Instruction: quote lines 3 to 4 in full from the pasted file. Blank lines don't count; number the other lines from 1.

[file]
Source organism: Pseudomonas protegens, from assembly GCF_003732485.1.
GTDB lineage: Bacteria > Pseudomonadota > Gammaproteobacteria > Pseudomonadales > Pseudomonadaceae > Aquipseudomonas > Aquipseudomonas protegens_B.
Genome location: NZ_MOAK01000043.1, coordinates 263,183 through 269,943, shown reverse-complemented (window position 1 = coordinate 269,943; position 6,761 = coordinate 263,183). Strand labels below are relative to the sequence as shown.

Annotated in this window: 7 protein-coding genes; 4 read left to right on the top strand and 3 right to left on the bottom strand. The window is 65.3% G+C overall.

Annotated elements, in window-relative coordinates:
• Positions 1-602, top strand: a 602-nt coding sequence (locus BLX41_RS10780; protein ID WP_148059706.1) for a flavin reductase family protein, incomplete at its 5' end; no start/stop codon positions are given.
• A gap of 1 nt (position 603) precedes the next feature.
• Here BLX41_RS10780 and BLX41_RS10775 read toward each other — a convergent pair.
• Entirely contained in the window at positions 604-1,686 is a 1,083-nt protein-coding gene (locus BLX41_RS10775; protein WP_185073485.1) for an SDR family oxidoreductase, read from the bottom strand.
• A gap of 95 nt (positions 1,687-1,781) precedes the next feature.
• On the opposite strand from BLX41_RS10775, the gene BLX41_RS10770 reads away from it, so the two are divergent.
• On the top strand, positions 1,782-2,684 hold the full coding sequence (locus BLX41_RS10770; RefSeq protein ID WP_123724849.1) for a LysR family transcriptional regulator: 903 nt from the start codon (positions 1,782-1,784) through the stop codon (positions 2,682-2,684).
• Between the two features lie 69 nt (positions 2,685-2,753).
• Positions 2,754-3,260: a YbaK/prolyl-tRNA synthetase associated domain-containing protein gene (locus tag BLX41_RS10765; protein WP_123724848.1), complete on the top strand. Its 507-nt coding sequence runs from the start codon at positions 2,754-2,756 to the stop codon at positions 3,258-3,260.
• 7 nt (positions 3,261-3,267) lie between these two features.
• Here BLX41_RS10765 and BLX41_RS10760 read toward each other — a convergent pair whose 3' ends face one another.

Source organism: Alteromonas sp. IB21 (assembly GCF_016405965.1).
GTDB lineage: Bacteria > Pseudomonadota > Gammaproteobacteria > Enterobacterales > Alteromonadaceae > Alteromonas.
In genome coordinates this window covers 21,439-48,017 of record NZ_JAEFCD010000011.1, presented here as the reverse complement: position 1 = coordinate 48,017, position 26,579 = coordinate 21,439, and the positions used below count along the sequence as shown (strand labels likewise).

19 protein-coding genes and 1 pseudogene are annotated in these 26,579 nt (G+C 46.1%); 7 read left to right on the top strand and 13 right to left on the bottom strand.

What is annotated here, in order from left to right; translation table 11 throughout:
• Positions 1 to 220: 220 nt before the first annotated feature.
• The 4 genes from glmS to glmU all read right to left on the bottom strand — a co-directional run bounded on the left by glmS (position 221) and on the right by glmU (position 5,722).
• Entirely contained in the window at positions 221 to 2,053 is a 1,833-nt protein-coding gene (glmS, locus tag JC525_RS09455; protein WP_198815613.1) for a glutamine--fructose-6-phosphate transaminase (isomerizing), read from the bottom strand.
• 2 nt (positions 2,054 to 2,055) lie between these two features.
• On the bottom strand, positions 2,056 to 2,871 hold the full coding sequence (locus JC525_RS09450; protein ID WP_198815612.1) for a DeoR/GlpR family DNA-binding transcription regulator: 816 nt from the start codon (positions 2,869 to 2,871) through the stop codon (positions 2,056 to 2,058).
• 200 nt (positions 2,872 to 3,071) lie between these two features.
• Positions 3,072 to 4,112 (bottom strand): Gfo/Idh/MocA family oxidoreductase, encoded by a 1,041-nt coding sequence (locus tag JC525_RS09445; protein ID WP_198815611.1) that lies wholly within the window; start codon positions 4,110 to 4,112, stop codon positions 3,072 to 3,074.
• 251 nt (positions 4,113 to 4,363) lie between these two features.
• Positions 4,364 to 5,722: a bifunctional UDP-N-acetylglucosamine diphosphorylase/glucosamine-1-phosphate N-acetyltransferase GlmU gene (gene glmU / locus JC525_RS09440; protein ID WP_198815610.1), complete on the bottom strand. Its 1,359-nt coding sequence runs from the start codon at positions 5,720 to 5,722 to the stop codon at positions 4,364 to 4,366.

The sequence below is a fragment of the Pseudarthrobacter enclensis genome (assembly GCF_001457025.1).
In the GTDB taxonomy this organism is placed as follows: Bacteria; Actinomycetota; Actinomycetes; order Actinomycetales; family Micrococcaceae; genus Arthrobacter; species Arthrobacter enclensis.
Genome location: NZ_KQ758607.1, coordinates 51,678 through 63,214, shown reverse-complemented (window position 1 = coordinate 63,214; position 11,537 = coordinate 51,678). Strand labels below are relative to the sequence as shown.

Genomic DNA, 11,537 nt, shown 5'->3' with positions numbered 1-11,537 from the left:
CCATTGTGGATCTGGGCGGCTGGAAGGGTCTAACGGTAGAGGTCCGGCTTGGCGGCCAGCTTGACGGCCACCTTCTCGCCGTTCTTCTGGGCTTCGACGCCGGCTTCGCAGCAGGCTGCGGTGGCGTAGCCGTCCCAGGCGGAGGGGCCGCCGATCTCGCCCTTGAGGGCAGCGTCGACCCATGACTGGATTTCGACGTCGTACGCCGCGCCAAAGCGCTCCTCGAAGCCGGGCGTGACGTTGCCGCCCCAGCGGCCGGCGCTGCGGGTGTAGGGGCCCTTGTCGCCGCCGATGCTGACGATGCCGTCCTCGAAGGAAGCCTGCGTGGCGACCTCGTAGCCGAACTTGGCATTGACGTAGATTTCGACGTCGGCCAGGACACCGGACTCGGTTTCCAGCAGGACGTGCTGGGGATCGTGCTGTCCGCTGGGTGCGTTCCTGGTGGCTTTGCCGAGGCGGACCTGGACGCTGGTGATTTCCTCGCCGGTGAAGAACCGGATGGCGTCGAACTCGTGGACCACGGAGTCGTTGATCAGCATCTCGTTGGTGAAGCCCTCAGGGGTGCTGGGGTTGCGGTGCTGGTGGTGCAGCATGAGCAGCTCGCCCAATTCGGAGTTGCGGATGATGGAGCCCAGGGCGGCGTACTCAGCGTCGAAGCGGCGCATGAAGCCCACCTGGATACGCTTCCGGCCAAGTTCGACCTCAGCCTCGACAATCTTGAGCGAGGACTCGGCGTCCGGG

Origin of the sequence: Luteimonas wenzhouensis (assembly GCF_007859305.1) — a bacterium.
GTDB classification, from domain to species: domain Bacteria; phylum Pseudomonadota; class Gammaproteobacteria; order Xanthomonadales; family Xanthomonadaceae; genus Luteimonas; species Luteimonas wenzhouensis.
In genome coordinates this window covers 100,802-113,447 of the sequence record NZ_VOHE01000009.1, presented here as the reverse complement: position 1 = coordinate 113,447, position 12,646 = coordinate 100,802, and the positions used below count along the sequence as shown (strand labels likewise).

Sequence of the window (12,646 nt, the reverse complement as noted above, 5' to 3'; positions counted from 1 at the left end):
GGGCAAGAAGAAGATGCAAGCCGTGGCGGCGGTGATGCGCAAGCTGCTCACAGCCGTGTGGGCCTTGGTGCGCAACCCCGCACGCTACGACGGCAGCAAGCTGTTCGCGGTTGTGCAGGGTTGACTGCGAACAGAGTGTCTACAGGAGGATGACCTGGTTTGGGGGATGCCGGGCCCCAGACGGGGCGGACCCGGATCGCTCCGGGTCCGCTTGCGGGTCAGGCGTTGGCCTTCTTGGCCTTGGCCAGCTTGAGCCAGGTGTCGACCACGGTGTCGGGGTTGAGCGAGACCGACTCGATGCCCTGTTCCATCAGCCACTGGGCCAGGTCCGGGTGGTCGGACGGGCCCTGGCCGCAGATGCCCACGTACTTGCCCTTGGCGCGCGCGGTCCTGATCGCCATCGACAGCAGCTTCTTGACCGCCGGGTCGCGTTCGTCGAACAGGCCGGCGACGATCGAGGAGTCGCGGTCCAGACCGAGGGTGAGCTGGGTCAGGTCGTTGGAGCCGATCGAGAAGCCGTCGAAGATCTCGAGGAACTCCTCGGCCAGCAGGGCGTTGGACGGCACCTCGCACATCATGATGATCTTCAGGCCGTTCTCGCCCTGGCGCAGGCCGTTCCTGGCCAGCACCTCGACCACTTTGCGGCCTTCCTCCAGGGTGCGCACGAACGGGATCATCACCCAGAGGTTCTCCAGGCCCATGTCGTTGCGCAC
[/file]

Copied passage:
Genome location: NZ_MOAK01000043.1, coordinates 263,183 through 269,943, shown reverse-complemented (window position 1 = coordinate 269,943; position 6,761 = coordinate 263,183). Strand labels below are relative to the sequence as shown.

Annotated in this window: 7 protein-coding genes; 4 read left to right on the top strand and 3 right to left on the bottom strand. The window is 65.3% G+C overall.